The policy significance of the recent report of the United Nations (UN) Intergovernmental Panel on Climate Change (IPCC) is that reaching net zero alone is not enough as it is the cumulative emissions up to net zero which determine the temperature that is reached, and that a global policy which considers only current emissions will not limit global warming and its adverse effects.
For 30 years, climate negotiations have struggled with a frame that created an imbalance between countries sharing global carbon space, the only limited natural resource. Development depleted carbon space causing the climate problem and developing countries are being pressured to limit their use of the remaining space as the solution. At the G20 Climate and Energy Ministerial meeting in July, India proposed that major economies bring down their own per capita emissions to the global average by 2030.
Reframing negotiations in terms of bringing per-person emissions, or human well-being, as the essential first step highlights that merely achieving net zero of current emissions by 2050 — the proposal of the G7 — restricts well-being and is unacceptable as global policy. Varying levels of per-capita emissions converging to a common point will allow those who have already used more than their fair share of the carbon space a larger share of the remaining space than countries such as India which need the remaining carbon space to grow to comparable levels of well-being.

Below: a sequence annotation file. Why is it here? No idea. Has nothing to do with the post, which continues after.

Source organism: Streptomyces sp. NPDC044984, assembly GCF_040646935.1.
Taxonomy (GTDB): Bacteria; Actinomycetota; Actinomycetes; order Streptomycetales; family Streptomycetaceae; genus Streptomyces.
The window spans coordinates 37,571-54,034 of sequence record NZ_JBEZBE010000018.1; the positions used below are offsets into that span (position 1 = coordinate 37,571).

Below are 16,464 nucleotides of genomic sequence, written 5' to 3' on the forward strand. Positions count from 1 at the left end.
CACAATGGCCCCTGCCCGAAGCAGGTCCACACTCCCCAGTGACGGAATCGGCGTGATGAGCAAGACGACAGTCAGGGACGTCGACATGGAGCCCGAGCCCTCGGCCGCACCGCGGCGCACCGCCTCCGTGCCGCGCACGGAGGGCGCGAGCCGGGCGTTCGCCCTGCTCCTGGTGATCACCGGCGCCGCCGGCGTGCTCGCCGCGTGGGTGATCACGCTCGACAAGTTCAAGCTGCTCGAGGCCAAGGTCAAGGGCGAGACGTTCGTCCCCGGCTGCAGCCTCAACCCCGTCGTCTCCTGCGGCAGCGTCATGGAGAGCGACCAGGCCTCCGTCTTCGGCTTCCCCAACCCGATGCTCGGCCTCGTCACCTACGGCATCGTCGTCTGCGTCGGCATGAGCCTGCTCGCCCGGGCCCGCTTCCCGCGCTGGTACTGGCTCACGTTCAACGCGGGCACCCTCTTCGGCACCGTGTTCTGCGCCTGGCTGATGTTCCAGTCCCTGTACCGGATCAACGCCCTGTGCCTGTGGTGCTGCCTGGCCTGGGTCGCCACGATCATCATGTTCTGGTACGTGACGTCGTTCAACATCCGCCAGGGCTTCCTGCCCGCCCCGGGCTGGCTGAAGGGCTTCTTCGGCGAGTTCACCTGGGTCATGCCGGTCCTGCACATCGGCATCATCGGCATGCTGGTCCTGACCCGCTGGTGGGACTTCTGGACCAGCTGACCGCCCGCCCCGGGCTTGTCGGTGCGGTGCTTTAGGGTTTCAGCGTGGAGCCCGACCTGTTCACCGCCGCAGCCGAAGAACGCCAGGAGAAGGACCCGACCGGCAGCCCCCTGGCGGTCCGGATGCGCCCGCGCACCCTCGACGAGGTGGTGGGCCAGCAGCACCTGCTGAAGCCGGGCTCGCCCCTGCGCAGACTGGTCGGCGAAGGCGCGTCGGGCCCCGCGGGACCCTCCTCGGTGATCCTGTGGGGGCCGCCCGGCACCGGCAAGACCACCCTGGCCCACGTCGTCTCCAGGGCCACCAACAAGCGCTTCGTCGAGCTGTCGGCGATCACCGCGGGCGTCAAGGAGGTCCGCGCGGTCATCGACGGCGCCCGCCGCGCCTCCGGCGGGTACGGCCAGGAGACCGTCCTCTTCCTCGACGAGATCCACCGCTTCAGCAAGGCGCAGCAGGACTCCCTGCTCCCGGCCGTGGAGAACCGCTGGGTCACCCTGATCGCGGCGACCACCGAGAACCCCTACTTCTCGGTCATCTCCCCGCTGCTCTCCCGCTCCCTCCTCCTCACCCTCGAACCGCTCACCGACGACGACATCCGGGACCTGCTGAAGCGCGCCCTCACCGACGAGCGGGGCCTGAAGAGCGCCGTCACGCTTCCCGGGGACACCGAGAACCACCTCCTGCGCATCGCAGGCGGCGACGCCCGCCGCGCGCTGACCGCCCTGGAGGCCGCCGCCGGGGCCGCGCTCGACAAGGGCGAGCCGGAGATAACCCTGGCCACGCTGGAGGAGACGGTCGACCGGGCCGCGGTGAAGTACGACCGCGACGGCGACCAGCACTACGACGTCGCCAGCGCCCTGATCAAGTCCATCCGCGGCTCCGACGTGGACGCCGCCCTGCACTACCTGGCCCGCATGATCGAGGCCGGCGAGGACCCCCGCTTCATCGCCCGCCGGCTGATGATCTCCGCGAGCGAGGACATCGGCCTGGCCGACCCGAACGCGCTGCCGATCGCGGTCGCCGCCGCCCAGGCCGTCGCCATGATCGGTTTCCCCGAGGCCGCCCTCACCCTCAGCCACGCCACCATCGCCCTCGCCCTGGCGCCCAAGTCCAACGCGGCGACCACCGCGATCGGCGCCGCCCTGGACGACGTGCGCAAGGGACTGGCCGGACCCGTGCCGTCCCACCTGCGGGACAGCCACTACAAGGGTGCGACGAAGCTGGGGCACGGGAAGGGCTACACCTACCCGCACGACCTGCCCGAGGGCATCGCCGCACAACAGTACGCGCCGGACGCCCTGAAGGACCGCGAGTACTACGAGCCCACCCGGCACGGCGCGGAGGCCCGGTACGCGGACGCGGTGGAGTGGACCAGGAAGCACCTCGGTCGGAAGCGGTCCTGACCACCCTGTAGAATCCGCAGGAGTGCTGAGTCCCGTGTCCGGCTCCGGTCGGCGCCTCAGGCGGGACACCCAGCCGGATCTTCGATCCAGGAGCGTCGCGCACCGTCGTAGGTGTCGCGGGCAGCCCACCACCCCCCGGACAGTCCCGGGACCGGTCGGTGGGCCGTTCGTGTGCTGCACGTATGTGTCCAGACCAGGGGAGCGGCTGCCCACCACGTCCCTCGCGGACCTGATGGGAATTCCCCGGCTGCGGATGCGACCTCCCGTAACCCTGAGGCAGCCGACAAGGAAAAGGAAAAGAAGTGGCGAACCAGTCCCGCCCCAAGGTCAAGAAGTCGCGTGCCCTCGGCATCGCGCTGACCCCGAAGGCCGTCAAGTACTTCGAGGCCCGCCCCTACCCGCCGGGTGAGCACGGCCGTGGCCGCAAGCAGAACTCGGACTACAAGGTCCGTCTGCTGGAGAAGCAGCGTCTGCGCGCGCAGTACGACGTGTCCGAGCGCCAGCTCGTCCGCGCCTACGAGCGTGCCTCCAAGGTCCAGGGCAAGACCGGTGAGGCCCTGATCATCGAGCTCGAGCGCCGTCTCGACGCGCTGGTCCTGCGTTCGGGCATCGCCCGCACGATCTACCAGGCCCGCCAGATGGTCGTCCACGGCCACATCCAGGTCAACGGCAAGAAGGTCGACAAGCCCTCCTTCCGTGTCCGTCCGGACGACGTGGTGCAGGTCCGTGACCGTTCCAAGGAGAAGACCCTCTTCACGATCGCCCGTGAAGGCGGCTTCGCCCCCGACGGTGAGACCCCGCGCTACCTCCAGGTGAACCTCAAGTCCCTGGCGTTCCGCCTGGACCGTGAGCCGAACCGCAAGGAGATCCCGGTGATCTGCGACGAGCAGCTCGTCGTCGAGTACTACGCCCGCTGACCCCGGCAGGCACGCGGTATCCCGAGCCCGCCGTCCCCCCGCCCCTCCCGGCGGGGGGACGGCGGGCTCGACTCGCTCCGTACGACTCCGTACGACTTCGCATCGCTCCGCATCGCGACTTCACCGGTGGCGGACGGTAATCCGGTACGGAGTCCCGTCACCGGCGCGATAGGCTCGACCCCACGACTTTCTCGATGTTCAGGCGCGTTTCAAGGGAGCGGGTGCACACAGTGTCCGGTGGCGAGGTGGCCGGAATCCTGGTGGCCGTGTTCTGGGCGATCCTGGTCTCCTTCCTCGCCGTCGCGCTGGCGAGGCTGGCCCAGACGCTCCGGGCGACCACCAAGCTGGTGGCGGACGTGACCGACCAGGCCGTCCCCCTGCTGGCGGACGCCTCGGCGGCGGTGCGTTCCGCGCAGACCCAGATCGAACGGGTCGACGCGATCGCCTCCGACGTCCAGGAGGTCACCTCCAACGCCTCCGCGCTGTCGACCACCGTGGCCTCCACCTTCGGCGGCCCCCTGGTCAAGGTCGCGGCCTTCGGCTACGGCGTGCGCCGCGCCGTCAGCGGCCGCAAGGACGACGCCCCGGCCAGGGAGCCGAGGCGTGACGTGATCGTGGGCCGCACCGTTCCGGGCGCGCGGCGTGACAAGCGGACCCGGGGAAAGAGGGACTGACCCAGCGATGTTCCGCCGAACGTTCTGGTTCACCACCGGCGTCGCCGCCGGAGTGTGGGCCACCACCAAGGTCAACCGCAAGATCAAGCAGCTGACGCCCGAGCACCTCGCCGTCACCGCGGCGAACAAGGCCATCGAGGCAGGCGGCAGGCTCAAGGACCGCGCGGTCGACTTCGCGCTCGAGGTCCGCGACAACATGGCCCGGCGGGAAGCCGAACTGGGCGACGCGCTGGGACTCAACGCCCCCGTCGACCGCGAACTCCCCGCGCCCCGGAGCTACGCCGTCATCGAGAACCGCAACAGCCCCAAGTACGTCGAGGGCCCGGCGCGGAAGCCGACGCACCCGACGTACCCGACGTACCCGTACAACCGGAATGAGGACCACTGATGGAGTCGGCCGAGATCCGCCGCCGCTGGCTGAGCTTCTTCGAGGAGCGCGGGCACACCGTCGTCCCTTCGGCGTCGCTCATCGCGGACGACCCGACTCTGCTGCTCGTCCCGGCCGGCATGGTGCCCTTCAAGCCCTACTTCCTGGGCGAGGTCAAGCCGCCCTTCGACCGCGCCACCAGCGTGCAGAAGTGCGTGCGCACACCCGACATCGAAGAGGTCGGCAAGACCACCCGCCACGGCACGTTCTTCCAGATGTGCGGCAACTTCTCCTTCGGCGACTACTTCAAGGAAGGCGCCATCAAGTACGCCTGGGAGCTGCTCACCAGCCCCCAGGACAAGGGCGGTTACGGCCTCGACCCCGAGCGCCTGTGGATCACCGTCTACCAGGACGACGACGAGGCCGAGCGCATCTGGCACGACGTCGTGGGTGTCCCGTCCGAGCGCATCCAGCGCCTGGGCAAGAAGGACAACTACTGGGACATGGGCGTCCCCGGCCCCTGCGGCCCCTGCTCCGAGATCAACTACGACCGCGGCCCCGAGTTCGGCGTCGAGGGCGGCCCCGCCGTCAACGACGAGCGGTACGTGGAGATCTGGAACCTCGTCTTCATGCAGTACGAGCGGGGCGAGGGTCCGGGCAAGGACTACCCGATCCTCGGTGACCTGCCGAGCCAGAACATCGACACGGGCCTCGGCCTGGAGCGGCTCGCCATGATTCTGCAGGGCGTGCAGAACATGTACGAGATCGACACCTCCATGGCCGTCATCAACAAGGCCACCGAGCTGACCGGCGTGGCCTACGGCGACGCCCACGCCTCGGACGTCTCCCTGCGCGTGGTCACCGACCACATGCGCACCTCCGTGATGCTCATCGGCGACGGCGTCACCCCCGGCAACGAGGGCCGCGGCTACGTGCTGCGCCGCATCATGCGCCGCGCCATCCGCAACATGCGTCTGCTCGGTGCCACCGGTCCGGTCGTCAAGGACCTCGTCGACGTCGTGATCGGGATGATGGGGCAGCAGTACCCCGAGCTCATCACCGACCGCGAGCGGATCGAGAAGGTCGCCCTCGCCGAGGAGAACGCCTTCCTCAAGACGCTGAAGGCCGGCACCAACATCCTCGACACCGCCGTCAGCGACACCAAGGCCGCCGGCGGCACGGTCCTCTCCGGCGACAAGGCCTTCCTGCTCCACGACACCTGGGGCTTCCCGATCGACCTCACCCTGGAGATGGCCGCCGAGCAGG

Per capita emissions
The policy significance of the imbalance becomes clear when per-capita emissions are compared. The world’s per capita greenhouse gas emissions are 6.55 tonnes of carbon dioxide. India’s per capita emission at 1.96 tonnes is less than one-third; emissions of the United States, Canada and Australia are more than two-a-half times; Germany, the United Kingdom and France are above, and China, at 6.4 tonnes, is just below the global average. Accepting ‘net zero’ emissions by 2050 effectively prevents India’s urbanisation and shift of the rural population into the middle class.
India is rightly objecting to the obfuscation, as the Objective of the Climate Treaty is “stabilization of greenhouse gas concentrations”. By contributing over 60% of global cumulative emissions, with just one-fourth of the global population, North America and Europe are responsible for nearly 970 billion tonnes of carbon emissions.
Whereas, the world’s remaining carbon budget — the total amount we can emit to have a chance of limiting warming to 1.5° C — is only 400 gigatonnes of carbon dioxide, and the U.S. alone has contributed this amount for its high standard of living. For a global consensus, such countries will need some flexibility in the new climate policy.
The reframing should stress ‘essential’ emissions to justify the flexibility and the need. Infrastructure, or construction, essential for urbanisation and quality of living is responsible for two-fifths of global carbon dioxide emissions from fuel combustion and 25% of emissions overall. These emissions arise from energy intensive cement production and half of the steel produced which is used in construction, both having no substitutes.
Editorial | Code red: On IPCC's warning on climate points